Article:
Danny Cevallos says it's possible but not likely. Rio police should not prosecute a case against the Olympic swimmers over murky 'false report' of robbery.

'SaysWho?' You don't want to know

By Sally Kohn, CNN Political Commentator
Trump advisor's childish response to question about falling poll numbers tells you all you need to know about a campaign and candidate who, worryingly, reject facts and reality.
Donald Trump on Roger Ailes' Fox News exit: 'So sad'

Axelrod: Can new team cure what Ailes Trump?

By David Axelrod, CNN Senior Political Commentator
The candidate, who has hurt himself repeatedly with off-the-wall statements, can fire the missiles of his combative new management team. The question is, where will they land?
Kellyanne Conway, president and chief executive officer of Polling Co. Inc./Woman Trend, smiles during an interview on "With All Due Respect" in New York, U.S., on Tuesday, July 5, 2016. Asked how Trump reassures conservatives about his positions on issues such as abortion without losing ground with voters in the center, Republican pollster Conway, one of Trump's new senior strategists, said he would work to shift the spotlight to Clinton. Photographer: Chris Goodney/Bloomberg via Getty Images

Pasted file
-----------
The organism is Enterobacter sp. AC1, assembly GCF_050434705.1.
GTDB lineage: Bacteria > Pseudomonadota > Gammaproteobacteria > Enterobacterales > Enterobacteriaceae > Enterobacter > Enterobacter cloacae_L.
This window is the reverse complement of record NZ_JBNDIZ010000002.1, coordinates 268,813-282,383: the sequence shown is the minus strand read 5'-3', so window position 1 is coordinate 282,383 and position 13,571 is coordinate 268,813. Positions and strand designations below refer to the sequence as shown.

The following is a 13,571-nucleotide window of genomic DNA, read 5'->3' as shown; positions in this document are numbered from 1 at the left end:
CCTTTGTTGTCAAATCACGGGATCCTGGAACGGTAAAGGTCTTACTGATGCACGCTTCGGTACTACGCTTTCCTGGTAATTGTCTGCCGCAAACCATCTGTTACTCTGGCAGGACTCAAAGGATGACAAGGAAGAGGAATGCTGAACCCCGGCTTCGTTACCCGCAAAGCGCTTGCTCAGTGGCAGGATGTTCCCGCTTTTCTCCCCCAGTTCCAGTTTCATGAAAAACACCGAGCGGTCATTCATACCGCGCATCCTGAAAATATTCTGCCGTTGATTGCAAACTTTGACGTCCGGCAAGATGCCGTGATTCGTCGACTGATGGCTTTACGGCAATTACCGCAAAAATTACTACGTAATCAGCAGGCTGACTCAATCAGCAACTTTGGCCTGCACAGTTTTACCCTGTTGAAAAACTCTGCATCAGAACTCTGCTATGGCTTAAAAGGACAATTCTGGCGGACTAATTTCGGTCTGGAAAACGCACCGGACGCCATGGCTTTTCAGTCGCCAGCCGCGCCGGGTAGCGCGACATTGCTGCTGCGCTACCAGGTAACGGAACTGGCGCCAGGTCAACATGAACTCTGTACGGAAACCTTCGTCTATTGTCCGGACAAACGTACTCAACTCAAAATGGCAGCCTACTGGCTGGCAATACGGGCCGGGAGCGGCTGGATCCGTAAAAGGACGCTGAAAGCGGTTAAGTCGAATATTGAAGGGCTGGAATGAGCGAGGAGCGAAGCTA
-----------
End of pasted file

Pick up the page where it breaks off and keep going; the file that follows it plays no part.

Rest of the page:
With shakeup, Trump's chance of winning just got better

By Errol Louis, CNN Political Commentator
The sudden reorganization of Donald Trump's campaign leadership is a long-overdue acknowledgement that the style and strategy Trump rode to victory in the Republican primary is killing the billionaire's chances of winning the general election in November.
Larry Wilmore

Larry Wilmore's Comedy Central show canceled? Big mistake

By Dean Obeidallah
Protesters are in the streets in Milwaukee, as years of racial tensions surface after a police shooting. A presidential candidate wants to push brown immigrants out of the country. An entire Black Lives Matter movement takes hold over the issue of police profiling and inequality — a reflection of how America is once again in the grips of a profound struggle over race.